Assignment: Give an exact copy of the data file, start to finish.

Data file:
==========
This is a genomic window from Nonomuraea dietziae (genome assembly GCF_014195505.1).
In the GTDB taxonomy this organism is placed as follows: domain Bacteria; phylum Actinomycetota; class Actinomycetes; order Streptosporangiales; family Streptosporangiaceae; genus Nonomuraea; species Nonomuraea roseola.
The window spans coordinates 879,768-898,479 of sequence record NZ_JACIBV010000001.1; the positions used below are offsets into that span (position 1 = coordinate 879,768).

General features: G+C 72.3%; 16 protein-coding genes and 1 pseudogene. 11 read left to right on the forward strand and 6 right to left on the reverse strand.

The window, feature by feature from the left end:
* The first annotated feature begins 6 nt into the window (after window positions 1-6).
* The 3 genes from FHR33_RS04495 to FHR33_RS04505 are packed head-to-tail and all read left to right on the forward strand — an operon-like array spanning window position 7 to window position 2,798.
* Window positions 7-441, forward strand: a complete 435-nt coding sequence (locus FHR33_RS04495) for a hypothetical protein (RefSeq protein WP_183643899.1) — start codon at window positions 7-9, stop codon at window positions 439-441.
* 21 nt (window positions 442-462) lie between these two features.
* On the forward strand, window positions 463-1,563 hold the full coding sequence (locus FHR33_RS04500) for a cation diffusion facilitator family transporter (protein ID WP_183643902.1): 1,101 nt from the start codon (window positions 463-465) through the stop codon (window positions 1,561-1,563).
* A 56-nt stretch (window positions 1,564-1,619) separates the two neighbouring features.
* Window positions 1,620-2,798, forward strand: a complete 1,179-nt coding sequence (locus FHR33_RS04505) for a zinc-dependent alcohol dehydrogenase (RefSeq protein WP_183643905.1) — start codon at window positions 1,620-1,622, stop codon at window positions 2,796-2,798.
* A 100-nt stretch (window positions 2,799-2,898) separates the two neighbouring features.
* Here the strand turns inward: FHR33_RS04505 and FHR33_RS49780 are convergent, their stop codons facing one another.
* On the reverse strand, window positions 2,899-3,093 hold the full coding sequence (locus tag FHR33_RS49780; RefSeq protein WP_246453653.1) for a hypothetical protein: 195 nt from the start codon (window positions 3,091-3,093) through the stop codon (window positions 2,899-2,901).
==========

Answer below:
This is a genomic window from Nonomuraea dietziae (genome assembly GCF_014195505.1).
In the GTDB taxonomy this organism is placed as follows: domain Bacteria; phylum Actinomycetota; class Actinomycetes; order Streptosporangiales; family Streptosporangiaceae; genus Nonomuraea; species Nonomuraea roseola.
The window spans coordinates 879,768-898,479 of sequence record NZ_JACIBV010000001.1; the positions used below are offsets into that span (position 1 = coordinate 879,768).

General features: G+C 72.3%; 16 protein-coding genes and 1 pseudogene. 11 read left to right on the forward strand and 6 right to left on the reverse strand.

The window, feature by feature from the left end:
* The first annotated feature begins 6 nt into the window (after window positions 1-6).
* The 3 genes from FHR33_RS04495 to FHR33_RS04505 are packed head-to-tail and all read left to right on the forward strand — an operon-like array spanning window position 7 to window position 2,798.
* Window positions 7-441, forward strand: a complete 435-nt coding sequence (locus FHR33_RS04495) for a hypothetical protein (RefSeq protein WP_183643899.1) — start codon at window positions 7-9, stop codon at window positions 439-441.
* 21 nt (window positions 442-462) lie between these two features.
* On the forward strand, window positions 463-1,563 hold the full coding sequence (locus FHR33_RS04500) for a cation diffusion facilitator family transporter (protein ID WP_183643902.1): 1,101 nt from the start codon (window positions 463-465) through the stop codon (window positions 1,561-1,563).
* A 56-nt stretch (window positions 1,564-1,619) separates the two neighbouring features.
* Window positions 1,620-2,798, forward strand: a complete 1,179-nt coding sequence (locus FHR33_RS04505) for a zinc-dependent alcohol dehydrogenase (RefSeq protein WP_183643905.1) — start codon at window positions 1,620-1,622, stop codon at window positions 2,796-2,798.
* A 100-nt stretch (window positions 2,799-2,898) separates the two neighbouring features.
* Here the strand turns inward: FHR33_RS04505 and FHR33_RS49780 are convergent, their stop codons facing one another.
* On the reverse strand, window positions 2,899-3,093 hold the full coding sequence (locus tag FHR33_RS49780; RefSeq protein WP_246453653.1) for a hypothetical protein: 195 nt from the start codon (window positions 3,091-3,093) through the stop codon (window positions 2,899-2,901).